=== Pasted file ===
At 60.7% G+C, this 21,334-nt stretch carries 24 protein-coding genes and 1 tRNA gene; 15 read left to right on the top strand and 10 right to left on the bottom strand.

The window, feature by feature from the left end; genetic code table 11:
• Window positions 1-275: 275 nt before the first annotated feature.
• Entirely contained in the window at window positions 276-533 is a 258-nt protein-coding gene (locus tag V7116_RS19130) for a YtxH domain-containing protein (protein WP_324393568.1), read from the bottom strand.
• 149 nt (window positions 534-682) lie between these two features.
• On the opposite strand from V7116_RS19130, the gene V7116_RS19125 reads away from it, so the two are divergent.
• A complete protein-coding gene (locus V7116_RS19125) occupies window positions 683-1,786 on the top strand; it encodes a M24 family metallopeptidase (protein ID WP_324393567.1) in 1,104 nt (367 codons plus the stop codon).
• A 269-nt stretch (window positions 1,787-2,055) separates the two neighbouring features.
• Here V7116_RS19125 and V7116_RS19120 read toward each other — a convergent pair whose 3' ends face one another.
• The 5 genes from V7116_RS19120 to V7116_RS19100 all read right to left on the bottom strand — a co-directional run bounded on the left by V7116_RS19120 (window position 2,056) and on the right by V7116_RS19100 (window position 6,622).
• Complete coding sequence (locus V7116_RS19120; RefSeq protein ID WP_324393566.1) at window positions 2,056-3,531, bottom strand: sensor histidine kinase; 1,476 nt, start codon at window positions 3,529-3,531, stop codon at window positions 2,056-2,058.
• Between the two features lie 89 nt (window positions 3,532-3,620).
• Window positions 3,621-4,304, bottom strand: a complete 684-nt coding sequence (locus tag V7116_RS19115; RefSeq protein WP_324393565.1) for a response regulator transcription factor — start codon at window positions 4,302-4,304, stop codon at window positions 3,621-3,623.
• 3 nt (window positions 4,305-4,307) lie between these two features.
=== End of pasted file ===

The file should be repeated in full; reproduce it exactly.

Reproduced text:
At 60.7% G+C, this 21,334-nt stretch carries 24 protein-coding genes and 1 tRNA gene; 15 read left to right on the top strand and 10 right to left on the bottom strand.

The window, feature by feature from the left end; genetic code table 11:
• Window positions 1-275: 275 nt before the first annotated feature.
• Entirely contained in the window at window positions 276-533 is a 258-nt protein-coding gene (locus tag V7116_RS19130) for a YtxH domain-containing protein (protein WP_324393568.1), read from the bottom strand.
• 149 nt (window positions 534-682) lie between these two features.
• On the opposite strand from V7116_RS19130, the gene V7116_RS19125 reads away from it, so the two are divergent.
• A complete protein-coding gene (locus V7116_RS19125) occupies window positions 683-1,786 on the top strand; it encodes a M24 family metallopeptidase (protein ID WP_324393567.1) in 1,104 nt (367 codons plus the stop codon).
• A 269-nt stretch (window positions 1,787-2,055) separates the two neighbouring features.
• Here V7116_RS19125 and V7116_RS19120 read toward each other — a convergent pair whose 3' ends face one another.
• The 5 genes from V7116_RS19120 to V7116_RS19100 all read right to left on the bottom strand — a co-directional run bounded on the left by V7116_RS19120 (window position 2,056) and on the right by V7116_RS19100 (window position 6,622).
• Complete coding sequence (locus V7116_RS19120; RefSeq protein ID WP_324393566.1) at window positions 2,056-3,531, bottom strand: sensor histidine kinase; 1,476 nt, start codon at window positions 3,529-3,531, stop codon at window positions 2,056-2,058.
• Between the two features lie 89 nt (window positions 3,532-3,620).
• Window positions 3,621-4,304, bottom strand: a complete 684-nt coding sequence (locus tag V7116_RS19115; RefSeq protein WP_324393565.1) for a response regulator transcription factor — start codon at window positions 4,302-4,304, stop codon at window positions 3,621-3,623.
• 3 nt (window positions 4,305-4,307) lie between these two features.